Alice shared a story about Debbie, a lady she has been friends with and has witnessed to for the thirty-two years they have been at the Freeda Harris Baptist Center.  Time after time she had asked Debbie to give her heart to the Lord and Debbie kept saying no.  Just a few weeks ago, when a new volunteer was sharing with her, Debbie asked Christ into her heart.  “Thirty-two years,” Alice said.  “It was worth it all.”  Then, to the new missionaries being commissioned, Alice said, “Don’t give up,”

Thank you Greg and Alice for your love for the Lord and for your faithfulness in service.  CONGRATULATIONS on being chosen as the 2015 Missionary of the Year.



Nellie was laid to rest one, October afternoon.  She was eight years of age when complications from HIV/AIDS robbed her life.

Nelly on Left

Nellie on Left

Nellie contracted HIV/AIDS from her mother’s breast-milk.  When her mother died of this terrible disease, someone left her in a box outside an orphanage.  She was a beautiful, vibrant, active little girl.  She loved to hear Bible stories at bedtime.  While serving with a team assisting in AIDS/orphans ministry, she sat on my lap as I told her stories from the Bible.  When the email informed me of her passing, it stabbed my heart and caused me to implore “why?”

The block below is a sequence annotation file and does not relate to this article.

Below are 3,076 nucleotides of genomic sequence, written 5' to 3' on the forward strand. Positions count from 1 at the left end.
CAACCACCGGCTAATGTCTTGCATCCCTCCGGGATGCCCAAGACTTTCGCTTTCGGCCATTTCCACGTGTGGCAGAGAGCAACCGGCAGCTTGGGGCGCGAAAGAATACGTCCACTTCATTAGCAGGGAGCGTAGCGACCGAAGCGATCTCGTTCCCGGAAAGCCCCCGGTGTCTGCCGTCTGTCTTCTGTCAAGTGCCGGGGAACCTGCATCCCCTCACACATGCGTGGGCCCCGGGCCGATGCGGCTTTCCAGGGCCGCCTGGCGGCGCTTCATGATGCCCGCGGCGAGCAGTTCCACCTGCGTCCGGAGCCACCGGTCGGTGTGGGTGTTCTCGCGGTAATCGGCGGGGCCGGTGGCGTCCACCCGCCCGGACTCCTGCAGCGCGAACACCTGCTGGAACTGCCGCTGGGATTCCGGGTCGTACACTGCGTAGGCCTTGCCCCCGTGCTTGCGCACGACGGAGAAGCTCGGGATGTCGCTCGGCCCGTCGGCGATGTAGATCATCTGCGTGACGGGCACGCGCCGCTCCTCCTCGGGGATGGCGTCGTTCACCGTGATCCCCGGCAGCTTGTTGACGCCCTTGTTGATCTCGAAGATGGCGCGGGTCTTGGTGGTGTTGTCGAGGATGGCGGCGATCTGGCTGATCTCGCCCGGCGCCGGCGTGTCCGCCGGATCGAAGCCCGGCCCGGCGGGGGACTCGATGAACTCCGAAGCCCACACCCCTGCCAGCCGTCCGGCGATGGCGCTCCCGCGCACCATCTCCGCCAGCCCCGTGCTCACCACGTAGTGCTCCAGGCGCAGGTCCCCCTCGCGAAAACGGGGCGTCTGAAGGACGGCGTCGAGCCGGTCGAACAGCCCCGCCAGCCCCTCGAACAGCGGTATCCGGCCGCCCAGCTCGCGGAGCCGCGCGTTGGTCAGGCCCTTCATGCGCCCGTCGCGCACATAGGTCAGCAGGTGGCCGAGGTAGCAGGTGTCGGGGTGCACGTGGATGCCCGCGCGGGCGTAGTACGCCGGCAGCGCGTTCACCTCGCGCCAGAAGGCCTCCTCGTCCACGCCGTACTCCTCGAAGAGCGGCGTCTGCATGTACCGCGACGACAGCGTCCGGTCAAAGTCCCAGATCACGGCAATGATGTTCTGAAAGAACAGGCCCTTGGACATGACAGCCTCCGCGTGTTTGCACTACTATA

Why does God allow such suffering?

I witnessed first-hand the devastation of the Haiti earthquake that rocked thousands of lives. Last March, I walked among tens of thousands displaced by tribal war in South Sudan. Perhaps one man summed up the despair best when he told me, “The only thing that is trampled when two bull elephants fight is the grass between them.”  I can picture today the face of the woman in New York after Hurricane Sandy, who screamed at me, “Have they forgotten us?”  I am still haunted by a question asked of me by a survivor of the Japan tsunami that swept countless victims out to sea.  And, I confess that each of these drove me to look upwards as I cried for God to give me answers.

Why does a good God allow such suffering?